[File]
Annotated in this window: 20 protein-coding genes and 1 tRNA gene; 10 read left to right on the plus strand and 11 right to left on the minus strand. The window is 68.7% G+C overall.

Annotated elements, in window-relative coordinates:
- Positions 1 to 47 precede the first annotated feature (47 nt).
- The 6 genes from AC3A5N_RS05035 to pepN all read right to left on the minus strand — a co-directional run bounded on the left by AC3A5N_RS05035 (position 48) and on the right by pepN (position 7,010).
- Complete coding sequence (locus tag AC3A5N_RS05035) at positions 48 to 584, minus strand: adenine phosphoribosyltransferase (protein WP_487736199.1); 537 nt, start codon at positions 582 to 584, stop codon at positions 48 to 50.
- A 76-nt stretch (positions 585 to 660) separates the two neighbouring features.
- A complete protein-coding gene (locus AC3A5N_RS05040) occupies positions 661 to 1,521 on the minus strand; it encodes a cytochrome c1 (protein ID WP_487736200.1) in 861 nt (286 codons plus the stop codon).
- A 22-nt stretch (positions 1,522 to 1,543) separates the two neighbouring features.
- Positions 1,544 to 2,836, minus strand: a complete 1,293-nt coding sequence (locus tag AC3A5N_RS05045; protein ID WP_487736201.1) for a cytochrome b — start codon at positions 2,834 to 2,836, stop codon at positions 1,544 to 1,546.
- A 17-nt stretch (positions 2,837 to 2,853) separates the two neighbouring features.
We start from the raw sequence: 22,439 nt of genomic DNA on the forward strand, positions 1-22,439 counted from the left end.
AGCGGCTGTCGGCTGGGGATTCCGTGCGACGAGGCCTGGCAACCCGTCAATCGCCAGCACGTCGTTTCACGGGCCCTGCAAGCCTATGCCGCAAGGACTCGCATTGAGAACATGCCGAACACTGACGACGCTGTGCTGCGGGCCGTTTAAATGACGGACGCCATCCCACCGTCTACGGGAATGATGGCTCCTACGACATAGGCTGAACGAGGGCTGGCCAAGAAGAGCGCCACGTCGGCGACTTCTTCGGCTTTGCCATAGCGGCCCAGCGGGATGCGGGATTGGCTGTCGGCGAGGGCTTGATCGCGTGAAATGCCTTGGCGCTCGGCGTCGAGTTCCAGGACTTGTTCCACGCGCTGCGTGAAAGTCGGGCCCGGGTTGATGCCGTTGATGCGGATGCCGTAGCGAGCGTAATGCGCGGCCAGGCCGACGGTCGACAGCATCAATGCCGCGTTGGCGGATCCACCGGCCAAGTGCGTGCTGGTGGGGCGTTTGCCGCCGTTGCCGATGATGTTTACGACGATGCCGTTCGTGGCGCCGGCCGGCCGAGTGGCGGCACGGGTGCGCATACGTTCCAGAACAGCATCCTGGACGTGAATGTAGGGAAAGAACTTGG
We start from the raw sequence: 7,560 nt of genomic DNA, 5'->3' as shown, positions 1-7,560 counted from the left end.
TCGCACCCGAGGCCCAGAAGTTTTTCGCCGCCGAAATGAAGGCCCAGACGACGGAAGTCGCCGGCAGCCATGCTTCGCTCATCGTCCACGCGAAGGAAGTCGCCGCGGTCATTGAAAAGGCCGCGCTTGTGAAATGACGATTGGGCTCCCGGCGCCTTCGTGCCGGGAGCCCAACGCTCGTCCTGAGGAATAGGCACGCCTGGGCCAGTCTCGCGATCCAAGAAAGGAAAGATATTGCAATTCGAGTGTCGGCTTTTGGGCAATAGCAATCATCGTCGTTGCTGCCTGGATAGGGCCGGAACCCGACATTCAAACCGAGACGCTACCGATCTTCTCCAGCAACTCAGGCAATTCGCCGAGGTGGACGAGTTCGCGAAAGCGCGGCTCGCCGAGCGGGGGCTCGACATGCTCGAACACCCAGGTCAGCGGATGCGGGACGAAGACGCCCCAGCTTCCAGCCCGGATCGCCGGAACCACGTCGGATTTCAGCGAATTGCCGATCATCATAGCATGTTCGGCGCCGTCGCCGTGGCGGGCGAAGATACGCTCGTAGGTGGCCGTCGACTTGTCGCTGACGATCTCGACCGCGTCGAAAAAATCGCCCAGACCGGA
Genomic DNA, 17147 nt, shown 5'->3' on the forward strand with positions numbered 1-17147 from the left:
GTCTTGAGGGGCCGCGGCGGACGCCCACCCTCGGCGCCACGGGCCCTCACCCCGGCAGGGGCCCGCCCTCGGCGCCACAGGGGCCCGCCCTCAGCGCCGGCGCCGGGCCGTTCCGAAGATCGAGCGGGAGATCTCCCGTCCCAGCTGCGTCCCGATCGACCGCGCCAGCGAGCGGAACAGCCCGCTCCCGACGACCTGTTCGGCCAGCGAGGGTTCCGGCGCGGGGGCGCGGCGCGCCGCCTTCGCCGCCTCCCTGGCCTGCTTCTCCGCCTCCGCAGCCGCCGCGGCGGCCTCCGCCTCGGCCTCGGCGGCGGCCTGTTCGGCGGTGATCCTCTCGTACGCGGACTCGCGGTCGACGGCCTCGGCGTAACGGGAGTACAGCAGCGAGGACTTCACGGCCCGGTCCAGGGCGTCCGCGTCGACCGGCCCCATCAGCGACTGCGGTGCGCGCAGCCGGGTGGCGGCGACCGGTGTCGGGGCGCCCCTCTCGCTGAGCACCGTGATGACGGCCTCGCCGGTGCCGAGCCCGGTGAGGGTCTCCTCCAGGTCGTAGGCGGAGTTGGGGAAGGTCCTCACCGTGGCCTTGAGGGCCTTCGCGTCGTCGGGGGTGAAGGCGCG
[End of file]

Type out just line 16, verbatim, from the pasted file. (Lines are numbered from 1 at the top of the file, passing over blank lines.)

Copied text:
GTCTTGAGGGGCCGCGGCGGACGCCCACCCTCGGCGCCACGGGCCCTCACCCCGGCAGGGGCCCGCCCTCGGCGCCACAGGGGCCCGCCCTCAGCGCCGGCGCCGGGCCGTTCCGAAGATCGAGCGGGAGATCTCCCGTCCCAGCTGCGTCCCGATCGACCGCGCCAGCGAGCGGAACAGCCCGCTCCCGACGACCTGTTCGGCCAGCGAGGGTTCCGGCGCGGGGGCGCGGCGCGCCGCCTTCGCCGCCTCCCTGGCCTGCTTCTCCGCCTCCGCAGCCGCCGCGGCGGCCTCCGCCTCGGCCTCGGCGGCGGCCTGTTCGGCGGTGATCCTCTCGTACGCGGACTCGCGGTCGACGGCCTCGGCGTAACGGGAGTACAGCAGCGAGGACTTCACGGCCCGGTCCAGGGCGTCCGCGTCGACCGGCCCCATCAGCGACTGCGGTGCGCGCAGCCGGGTGGCGGCGACCGGTGTCGGGGCGCCCCTCTCGCTGAGCACCGTGATGACGGCCTCGCCGGTGCCGAGCCCGGTGAGGGTCTCCTCCAGGTCGTAGGCGGAGTTGGGGAAGGTCCTCACCGTGGCCTTGAGGGCCTTCGCGTCGTCGGGGGTGAAGGCGCG